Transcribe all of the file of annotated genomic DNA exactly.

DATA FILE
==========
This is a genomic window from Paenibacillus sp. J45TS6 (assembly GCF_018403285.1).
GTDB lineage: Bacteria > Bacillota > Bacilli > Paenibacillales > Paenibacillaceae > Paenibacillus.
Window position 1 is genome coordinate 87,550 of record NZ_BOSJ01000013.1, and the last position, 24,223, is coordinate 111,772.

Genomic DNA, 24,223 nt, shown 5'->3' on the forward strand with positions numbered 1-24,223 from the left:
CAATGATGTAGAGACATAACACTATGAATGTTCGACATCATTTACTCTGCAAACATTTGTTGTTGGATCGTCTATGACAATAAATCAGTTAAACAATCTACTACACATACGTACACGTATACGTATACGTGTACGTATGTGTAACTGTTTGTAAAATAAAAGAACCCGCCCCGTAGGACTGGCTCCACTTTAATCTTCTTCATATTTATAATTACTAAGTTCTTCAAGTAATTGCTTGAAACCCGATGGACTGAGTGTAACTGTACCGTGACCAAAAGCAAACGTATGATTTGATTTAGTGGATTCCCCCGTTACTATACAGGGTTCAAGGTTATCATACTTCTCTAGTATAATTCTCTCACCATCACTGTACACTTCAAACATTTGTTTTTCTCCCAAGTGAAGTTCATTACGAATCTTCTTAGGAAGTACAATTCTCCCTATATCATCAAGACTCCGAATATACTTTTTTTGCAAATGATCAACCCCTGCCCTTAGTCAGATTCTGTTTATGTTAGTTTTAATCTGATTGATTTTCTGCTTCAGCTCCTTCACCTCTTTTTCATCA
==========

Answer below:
This is a genomic window from Paenibacillus sp. J45TS6 (assembly GCF_018403285.1).
GTDB lineage: Bacteria > Bacillota > Bacilli > Paenibacillales > Paenibacillaceae > Paenibacillus.
Window position 1 is genome coordinate 87,550 of record NZ_BOSJ01000013.1, and the last position, 24,223, is coordinate 111,772.

Genomic DNA, 24,223 nt, shown 5'->3' on the forward strand with positions numbered 1-24,223 from the left:
CAATGATGTAGAGACATAACACTATGAATGTTCGACATCATTTACTCTGCAAACATTTGTTGTTGGATCGTCTATGACAATAAATCAGTTAAACAATCTACTACACATACGTACACGTATACGTATACGTGTACGTATGTGTAACTGTTTGTAAAATAAAAGAACCCGCCCCGTAGGACTGGCTCCACTTTAATCTTCTTCATATTTATAATTACTAAGTTCTTCAAGTAATTGCTTGAAACCCGATGGACTGAGTGTAACTGTACCGTGACCAAAAGCAAACGTATGATTTGATTTAGTGGATTCCCCCGTTACTATACAGGGTTCAAGGTTATCATACTTCTCTAGTATAATTCTCTCACCATCACTGTACACTTCAAACATTTGTTTTTCTCCCAAGTGAAGTTCATTACGAATCTTCTTAGGAAGTACAATTCTCCCTATATCATCAAGACTCCGAATATACTTTTTTTGCAAATGATCAACCCCTGCCCTTAGTCAGATTCTGTTTATGTTAGTTTTAATCTGATTGATTTTCTGCTTCAGCTCCTTCACCTCTTTTTCATCA